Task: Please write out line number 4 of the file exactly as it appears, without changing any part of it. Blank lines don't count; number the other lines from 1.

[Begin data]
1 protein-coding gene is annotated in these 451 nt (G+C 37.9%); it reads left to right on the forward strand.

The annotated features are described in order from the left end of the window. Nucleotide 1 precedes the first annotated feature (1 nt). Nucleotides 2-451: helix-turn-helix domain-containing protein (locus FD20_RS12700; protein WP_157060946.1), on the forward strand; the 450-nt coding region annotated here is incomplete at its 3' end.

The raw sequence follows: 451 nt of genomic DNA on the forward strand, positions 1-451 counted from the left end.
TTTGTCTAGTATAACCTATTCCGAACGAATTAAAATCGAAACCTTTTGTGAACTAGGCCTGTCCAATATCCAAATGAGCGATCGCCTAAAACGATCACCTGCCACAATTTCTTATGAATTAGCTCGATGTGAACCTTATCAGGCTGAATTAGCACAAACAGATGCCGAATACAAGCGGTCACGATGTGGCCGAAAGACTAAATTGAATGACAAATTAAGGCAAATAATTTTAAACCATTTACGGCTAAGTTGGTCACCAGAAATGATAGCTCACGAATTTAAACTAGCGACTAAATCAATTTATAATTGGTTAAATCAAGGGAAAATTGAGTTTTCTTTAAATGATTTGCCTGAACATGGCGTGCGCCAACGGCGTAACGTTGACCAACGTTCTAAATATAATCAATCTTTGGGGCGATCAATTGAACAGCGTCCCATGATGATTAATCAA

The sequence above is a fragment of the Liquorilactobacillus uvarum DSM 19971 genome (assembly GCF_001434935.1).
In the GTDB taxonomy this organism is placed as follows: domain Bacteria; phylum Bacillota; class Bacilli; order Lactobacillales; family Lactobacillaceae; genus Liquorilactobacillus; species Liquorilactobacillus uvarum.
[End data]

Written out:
TTTGTCTAGTATAACCTATTCCGAACGAATTAAAATCGAAACCTTTTGTGAACTAGGCCTGTCCAATATCCAAATGAGCGATCGCCTAAAACGATCACCTGCCACAATTTCTTATGAATTAGCTCGATGTGAACCTTATCAGGCTGAATTAGCACAAACAGATGCCGAATACAAGCGGTCACGATGTGGCCGAAAGACTAAATTGAATGACAAATTAAGGCAAATAATTTTAAACCATTTACGGCTAAGTTGGTCACCAGAAATGATAGCTCACGAATTTAAACTAGCGACTAAATCAATTTATAATTGGTTAAATCAAGGGAAAATTGAGTTTTCTTTAAATGATTTGCCTGAACATGGCGTGCGCCAACGGCGTAACGTTGACCAACGTTCTAAATATAATCAATCTTTGGGGCGATCAATTGAACAGCGTCCCATGATGATTAATCAA